When I talk about Biblical Studies with those who are not themselves part of the guild (remembering, of course, that I’m also not part of that guild any more), folks sometimes ask what good could come from abandoning traditional readings, whether they’re referring to readings that buck more recent tradition–like N.T. Wright’s or Richard Hays’s–or whether the tradition in question is the older, creedal tradition, as when we talk about John Dominic Crossan’s or Daniel Kirk’s.  And as is my wont, I tend to turn to Dante.

Cangrande and the Plurality of Readings

I often turn to Dante’s letter to Big Dog (I like to translate his patron’s name rather than to reproduce the Italian Cangrande, perhaps because I’m a bit of a clown) when questions of literary and Biblical interpretation come up.  In the early fourteenth century, Dante prepares his patron to read his own Commedia by illustrating the principle of polysemantic reading, the practice of discerning many senses in any given text:

7. For me be able to present what I am going to say, you must know that the sense of this work is not simple, rather it may be called polysemantic, that is, of many senses; the first sense is that which comes from the letter, the second is that of that which is signified by the letter. And the first is called the literal, the second allegorical or moral or anagogical. Which method of treatment, that it may be clearer, can be considered through these words: `When Israel went out of Egypt, the house of Jacob from a barbarous people, Judea was made his sanctuary, Israel his dominion’ (Douay-Rheims, Ps. 113.1-2). If we look at it from the letter alone it means to us the exit of the Children of Israel from Egypt at the time of Moses; if from allegory, it means for us our redemption done by Christ; if from the moral sense, it means to us the conversion of the soul from the struggle and misery of sin to the status of grace; if from the anagogical, it means the leave taking of the blessed soul from the slavery of this corruption to the freedom of eternal glory. And though these mystical senses are called by various names, in general all can be called allegorical, because they are different from the literal or the historical. Now, allegory comes from Greek alleon, which is Latin means `other’ or `different’.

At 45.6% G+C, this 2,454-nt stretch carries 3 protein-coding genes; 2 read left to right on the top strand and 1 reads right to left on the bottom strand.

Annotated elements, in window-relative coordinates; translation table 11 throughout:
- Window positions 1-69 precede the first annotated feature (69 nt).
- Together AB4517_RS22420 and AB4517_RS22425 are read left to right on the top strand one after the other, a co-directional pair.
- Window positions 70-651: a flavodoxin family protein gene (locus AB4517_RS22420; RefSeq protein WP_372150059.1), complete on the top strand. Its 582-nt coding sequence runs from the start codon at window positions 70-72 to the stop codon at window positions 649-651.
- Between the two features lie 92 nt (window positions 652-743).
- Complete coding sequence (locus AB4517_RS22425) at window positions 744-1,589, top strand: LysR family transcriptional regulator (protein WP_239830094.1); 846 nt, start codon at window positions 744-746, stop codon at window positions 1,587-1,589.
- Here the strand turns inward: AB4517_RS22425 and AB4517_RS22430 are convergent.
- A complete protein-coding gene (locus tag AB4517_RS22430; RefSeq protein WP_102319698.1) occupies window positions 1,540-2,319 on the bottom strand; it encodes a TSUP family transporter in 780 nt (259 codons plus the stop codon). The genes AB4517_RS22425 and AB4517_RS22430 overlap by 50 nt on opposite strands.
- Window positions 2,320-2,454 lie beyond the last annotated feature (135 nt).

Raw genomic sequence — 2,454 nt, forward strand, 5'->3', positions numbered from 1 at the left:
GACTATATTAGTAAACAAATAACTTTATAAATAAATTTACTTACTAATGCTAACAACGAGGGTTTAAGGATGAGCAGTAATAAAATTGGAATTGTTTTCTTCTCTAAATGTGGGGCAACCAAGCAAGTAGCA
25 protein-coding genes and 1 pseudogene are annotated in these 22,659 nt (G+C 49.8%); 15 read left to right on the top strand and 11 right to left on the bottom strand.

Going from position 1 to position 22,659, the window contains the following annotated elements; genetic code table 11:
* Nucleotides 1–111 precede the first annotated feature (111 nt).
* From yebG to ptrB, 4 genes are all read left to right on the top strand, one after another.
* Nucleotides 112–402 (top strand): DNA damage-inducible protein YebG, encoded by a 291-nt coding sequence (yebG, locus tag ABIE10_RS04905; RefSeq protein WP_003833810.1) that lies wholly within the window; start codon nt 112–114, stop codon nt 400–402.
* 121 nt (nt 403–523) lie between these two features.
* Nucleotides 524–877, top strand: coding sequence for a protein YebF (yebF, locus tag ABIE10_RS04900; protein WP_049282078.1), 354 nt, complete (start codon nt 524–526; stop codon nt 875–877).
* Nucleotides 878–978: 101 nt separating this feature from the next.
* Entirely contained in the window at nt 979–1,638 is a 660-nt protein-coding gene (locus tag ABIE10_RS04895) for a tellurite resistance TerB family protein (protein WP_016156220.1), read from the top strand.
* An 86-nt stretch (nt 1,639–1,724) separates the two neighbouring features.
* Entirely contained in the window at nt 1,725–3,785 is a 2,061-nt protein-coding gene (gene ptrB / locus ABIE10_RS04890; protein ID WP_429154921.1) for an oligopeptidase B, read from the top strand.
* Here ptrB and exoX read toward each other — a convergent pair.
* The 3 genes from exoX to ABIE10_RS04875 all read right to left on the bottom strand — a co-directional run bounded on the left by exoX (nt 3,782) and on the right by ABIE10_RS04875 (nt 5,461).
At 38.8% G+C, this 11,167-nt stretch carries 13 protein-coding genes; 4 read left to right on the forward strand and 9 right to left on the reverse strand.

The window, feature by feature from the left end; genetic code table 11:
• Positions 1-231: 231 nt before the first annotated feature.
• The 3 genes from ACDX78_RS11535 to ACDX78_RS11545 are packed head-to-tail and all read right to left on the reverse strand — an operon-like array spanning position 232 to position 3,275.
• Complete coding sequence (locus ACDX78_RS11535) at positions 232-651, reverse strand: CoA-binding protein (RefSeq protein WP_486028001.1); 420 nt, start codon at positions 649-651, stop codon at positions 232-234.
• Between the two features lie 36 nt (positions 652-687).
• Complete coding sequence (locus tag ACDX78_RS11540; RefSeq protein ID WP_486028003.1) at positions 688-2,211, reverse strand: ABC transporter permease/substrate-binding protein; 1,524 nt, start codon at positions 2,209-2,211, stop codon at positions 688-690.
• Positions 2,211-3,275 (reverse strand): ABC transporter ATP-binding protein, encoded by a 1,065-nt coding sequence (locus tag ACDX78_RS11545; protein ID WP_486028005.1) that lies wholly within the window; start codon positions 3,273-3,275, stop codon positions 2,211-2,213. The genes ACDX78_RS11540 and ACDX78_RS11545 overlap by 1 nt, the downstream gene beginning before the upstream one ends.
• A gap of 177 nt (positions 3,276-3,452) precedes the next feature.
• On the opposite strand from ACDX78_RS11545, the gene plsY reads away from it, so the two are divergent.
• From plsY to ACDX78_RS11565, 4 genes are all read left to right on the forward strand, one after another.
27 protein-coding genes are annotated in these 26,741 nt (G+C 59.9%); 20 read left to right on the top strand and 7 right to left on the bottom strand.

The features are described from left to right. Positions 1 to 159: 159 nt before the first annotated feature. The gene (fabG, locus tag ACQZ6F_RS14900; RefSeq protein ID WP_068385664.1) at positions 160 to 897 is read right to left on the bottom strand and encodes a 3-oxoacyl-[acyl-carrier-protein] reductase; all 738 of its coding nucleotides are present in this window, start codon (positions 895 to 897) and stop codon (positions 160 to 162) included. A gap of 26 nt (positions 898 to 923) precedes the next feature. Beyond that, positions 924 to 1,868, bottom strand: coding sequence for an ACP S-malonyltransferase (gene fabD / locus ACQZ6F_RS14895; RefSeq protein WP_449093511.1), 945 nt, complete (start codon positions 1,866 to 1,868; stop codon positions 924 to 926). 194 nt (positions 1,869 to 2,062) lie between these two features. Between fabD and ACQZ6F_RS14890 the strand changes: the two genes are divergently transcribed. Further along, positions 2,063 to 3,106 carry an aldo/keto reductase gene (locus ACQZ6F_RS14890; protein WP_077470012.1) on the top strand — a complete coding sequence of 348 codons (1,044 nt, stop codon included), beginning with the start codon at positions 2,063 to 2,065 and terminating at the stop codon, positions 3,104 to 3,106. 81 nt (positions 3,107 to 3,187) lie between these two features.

The way I used to teach Dante, my focus was on these four particular modes of reading: literal, allegorical, moral, and anagogical.  But a bit of attention to Dante’s argument here led me to realize that this structure could be useful beyond the four kinds of reading that Dante proposes: if indeed allegory has to do with other readings, the point of polysemantic reading is not to produce exactly these four kinds of reading but to stand ready to entertain other possibilities, to allow for alternate readings as a structural good that extends beyond Dante’s own moment.